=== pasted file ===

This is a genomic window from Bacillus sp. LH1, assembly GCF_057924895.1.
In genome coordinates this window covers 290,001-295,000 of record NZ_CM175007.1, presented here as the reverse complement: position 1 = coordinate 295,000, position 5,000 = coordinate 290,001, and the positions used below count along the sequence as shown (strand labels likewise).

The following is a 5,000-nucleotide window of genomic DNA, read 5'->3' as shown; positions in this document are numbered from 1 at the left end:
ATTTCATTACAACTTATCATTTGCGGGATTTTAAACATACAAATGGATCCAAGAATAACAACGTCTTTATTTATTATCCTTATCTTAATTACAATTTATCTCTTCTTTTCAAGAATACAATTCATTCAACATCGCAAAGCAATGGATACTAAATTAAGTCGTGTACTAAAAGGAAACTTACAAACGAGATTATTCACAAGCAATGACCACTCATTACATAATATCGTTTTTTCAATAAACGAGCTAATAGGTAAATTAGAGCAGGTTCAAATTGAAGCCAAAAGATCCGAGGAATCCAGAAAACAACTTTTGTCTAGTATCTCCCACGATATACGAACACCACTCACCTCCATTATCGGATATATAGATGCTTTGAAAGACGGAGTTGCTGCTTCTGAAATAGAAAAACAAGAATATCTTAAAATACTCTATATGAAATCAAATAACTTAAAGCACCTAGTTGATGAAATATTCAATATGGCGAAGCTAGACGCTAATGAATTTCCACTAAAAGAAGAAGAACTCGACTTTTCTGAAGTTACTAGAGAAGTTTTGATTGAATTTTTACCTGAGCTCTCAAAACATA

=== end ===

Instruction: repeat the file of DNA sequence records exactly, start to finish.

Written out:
This is a genomic window from Bacillus sp. LH1, assembly GCF_057924895.1.
In genome coordinates this window covers 290,001-295,000 of record NZ_CM175007.1, presented here as the reverse complement: position 1 = coordinate 295,000, position 5,000 = coordinate 290,001, and the positions used below count along the sequence as shown (strand labels likewise).

The following is a 5,000-nucleotide window of genomic DNA, read 5'->3' as shown; positions in this document are numbered from 1 at the left end:
ATTTCATTACAACTTATCATTTGCGGGATTTTAAACATACAAATGGATCCAAGAATAACAACGTCTTTATTTATTATCCTTATCTTAATTACAATTTATCTCTTCTTTTCAAGAATACAATTCATTCAACATCGCAAAGCAATGGATACTAAATTAAGTCGTGTACTAAAAGGAAACTTACAAACGAGATTATTCACAAGCAATGACCACTCATTACATAATATCGTTTTTTCAATAAACGAGCTAATAGGTAAATTAGAGCAGGTTCAAATTGAAGCCAAAAGATCCGAGGAATCCAGAAAACAACTTTTGTCTAGTATCTCCCACGATATACGAACACCACTCACCTCCATTATCGGATATATAGATGCTTTGAAAGACGGAGTTGCTGCTTCTGAAATAGAAAAACAAGAATATCTTAAAATACTCTATATGAAATCAAATAACTTAAAGCACCTAGTTGATGAAATATTCAATATGGCGAAGCTAGACGCTAATGAATTTCCACTAAAAGAAGAAGAACTCGACTTTTCTGAAGTTACTAGAGAAGTTTTGATTGAATTTTTACCTGAGCTCTCAAAACATA